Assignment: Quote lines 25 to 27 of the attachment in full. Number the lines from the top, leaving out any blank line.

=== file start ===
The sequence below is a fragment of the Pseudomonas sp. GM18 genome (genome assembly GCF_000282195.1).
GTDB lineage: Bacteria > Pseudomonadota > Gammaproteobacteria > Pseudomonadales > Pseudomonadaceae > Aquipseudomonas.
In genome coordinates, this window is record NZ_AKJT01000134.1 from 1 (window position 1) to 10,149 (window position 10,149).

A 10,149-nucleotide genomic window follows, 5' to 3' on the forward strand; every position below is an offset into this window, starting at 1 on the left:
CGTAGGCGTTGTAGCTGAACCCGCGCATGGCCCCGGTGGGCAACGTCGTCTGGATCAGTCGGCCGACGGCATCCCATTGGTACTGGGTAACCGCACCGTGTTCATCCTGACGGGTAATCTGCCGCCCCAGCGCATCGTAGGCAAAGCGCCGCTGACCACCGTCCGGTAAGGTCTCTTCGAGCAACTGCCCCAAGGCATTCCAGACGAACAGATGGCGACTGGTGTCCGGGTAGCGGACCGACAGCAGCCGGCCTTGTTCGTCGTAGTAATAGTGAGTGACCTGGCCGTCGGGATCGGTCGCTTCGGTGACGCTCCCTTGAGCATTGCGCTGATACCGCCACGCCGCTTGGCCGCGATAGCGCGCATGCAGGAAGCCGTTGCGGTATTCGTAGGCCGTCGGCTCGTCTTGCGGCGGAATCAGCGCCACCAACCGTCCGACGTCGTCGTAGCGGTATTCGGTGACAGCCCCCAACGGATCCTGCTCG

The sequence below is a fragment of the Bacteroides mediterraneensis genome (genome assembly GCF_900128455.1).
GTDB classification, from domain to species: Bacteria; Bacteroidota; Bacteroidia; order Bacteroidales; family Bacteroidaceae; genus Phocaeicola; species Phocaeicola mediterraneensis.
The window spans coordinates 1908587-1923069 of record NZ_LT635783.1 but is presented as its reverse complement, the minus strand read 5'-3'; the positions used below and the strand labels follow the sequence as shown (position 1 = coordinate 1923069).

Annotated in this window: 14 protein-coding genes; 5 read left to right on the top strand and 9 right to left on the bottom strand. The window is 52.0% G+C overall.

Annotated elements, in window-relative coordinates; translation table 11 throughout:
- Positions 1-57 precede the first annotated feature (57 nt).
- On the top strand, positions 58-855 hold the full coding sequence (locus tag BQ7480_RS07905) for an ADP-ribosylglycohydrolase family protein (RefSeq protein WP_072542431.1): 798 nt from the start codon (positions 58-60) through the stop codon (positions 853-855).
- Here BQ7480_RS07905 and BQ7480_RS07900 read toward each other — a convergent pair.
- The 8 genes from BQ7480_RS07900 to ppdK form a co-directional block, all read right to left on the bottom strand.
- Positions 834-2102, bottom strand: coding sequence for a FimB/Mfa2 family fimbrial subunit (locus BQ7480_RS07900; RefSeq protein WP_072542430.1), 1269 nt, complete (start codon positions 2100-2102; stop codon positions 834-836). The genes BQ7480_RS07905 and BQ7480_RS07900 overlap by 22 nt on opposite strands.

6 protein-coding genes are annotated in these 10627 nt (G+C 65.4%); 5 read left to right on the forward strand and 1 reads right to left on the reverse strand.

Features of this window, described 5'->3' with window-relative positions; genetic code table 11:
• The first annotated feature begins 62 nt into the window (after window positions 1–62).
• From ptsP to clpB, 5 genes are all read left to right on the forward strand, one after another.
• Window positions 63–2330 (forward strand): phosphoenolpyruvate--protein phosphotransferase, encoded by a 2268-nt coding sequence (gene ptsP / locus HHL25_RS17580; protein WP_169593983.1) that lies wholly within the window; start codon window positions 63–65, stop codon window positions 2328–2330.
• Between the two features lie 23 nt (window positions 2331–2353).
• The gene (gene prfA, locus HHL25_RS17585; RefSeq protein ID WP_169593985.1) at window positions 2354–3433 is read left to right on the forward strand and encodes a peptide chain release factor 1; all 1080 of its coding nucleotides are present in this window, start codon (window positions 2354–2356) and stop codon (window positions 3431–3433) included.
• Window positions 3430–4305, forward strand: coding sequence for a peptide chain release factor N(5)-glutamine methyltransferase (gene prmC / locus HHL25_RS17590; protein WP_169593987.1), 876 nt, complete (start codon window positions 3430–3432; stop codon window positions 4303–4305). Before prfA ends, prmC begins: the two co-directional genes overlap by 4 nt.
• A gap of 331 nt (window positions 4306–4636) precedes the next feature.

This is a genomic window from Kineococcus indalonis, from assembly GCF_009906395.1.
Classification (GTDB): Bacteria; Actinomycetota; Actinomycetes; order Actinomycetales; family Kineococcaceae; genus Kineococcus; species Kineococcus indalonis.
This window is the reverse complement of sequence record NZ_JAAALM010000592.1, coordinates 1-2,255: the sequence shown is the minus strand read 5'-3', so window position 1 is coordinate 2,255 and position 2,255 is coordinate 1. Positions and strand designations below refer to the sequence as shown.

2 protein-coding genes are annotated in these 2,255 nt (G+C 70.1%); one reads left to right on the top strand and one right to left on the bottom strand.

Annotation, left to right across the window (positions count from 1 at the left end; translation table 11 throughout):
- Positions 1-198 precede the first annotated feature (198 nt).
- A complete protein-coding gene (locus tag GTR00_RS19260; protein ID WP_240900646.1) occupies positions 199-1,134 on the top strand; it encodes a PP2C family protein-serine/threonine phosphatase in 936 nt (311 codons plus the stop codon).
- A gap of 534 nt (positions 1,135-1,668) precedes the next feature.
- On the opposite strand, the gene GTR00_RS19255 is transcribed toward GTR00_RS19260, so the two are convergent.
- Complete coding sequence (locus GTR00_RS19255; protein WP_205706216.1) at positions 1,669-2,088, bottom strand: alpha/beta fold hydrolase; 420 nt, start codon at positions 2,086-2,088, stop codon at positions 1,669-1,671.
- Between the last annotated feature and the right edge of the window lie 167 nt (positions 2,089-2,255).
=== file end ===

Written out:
This is a genomic window from Kineococcus indalonis, from assembly GCF_009906395.1.
Classification (GTDB): Bacteria; Actinomycetota; Actinomycetes; order Actinomycetales; family Kineococcaceae; genus Kineococcus; species Kineococcus indalonis.
This window is the reverse complement of sequence record NZ_JAAALM010000592.1, coordinates 1-2,255: the sequence shown is the minus strand read 5'-3', so window position 1 is coordinate 2,255 and position 2,255 is coordinate 1. Positions and strand designations below refer to the sequence as shown.